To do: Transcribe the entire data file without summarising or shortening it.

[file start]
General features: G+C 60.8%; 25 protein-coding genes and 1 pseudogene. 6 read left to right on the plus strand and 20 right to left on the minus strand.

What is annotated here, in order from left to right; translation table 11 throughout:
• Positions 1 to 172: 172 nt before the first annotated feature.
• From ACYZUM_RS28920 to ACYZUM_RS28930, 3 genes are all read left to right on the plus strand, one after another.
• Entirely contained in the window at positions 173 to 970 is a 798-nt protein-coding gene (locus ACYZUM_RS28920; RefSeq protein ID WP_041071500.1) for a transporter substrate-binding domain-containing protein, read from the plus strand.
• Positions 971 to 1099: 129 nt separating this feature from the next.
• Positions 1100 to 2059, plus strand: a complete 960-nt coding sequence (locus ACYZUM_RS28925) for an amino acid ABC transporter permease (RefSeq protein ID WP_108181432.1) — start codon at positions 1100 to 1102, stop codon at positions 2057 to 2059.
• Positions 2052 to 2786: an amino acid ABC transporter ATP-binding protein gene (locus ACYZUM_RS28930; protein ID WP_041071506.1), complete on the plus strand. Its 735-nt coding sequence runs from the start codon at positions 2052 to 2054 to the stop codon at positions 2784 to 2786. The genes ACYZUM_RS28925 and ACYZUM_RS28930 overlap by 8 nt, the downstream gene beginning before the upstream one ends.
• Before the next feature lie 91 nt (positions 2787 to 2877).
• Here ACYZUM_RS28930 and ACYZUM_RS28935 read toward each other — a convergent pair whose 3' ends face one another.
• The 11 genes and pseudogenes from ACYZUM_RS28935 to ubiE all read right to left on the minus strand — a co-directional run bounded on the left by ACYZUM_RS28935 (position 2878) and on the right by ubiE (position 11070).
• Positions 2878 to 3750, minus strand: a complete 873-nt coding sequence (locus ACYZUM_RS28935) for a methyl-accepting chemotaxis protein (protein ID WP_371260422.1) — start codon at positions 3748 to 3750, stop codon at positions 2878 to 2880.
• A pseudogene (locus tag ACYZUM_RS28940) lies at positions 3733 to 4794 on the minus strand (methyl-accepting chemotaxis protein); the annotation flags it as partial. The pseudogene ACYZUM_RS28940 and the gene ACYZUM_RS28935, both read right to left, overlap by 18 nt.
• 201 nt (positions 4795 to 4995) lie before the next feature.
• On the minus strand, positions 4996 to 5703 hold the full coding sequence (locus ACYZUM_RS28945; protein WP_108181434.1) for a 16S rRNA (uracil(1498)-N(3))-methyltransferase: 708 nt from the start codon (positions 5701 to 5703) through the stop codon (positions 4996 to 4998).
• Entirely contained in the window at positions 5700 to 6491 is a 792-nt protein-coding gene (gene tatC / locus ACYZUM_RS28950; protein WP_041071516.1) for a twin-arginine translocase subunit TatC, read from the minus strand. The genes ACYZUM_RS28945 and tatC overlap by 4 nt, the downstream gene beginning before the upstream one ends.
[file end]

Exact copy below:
General features: G+C 60.8%; 25 protein-coding genes and 1 pseudogene. 6 read left to right on the plus strand and 20 right to left on the minus strand.

What is annotated here, in order from left to right; translation table 11 throughout:
• Positions 1 to 172: 172 nt before the first annotated feature.
• From ACYZUM_RS28920 to ACYZUM_RS28930, 3 genes are all read left to right on the plus strand, one after another.
• Entirely contained in the window at positions 173 to 970 is a 798-nt protein-coding gene (locus ACYZUM_RS28920; RefSeq protein ID WP_041071500.1) for a transporter substrate-binding domain-containing protein, read from the plus strand.
• Positions 971 to 1099: 129 nt separating this feature from the next.
• Positions 1100 to 2059, plus strand: a complete 960-nt coding sequence (locus ACYZUM_RS28925) for an amino acid ABC transporter permease (RefSeq protein ID WP_108181432.1) — start codon at positions 1100 to 1102, stop codon at positions 2057 to 2059.
• Positions 2052 to 2786: an amino acid ABC transporter ATP-binding protein gene (locus ACYZUM_RS28930; protein ID WP_041071506.1), complete on the plus strand. Its 735-nt coding sequence runs from the start codon at positions 2052 to 2054 to the stop codon at positions 2784 to 2786. The genes ACYZUM_RS28925 and ACYZUM_RS28930 overlap by 8 nt, the downstream gene beginning before the upstream one ends.
• Before the next feature lie 91 nt (positions 2787 to 2877).
• Here ACYZUM_RS28930 and ACYZUM_RS28935 read toward each other — a convergent pair whose 3' ends face one another.
• The 11 genes and pseudogenes from ACYZUM_RS28935 to ubiE all read right to left on the minus strand — a co-directional run bounded on the left by ACYZUM_RS28935 (position 2878) and on the right by ubiE (position 11070).
• Positions 2878 to 3750, minus strand: a complete 873-nt coding sequence (locus ACYZUM_RS28935) for a methyl-accepting chemotaxis protein (protein ID WP_371260422.1) — start codon at positions 3748 to 3750, stop codon at positions 2878 to 2880.
• A pseudogene (locus tag ACYZUM_RS28940) lies at positions 3733 to 4794 on the minus strand (methyl-accepting chemotaxis protein); the annotation flags it as partial. The pseudogene ACYZUM_RS28940 and the gene ACYZUM_RS28935, both read right to left, overlap by 18 nt.
• 201 nt (positions 4795 to 4995) lie before the next feature.
• On the minus strand, positions 4996 to 5703 hold the full coding sequence (locus ACYZUM_RS28945; protein WP_108181434.1) for a 16S rRNA (uracil(1498)-N(3))-methyltransferase: 708 nt from the start codon (positions 5701 to 5703) through the stop codon (positions 4996 to 4998).
• Entirely contained in the window at positions 5700 to 6491 is a 792-nt protein-coding gene (gene tatC / locus ACYZUM_RS28950; protein WP_041071516.1) for a twin-arginine translocase subunit TatC, read from the minus strand. The genes ACYZUM_RS28945 and tatC overlap by 4 nt, the downstream gene beginning before the upstream one ends.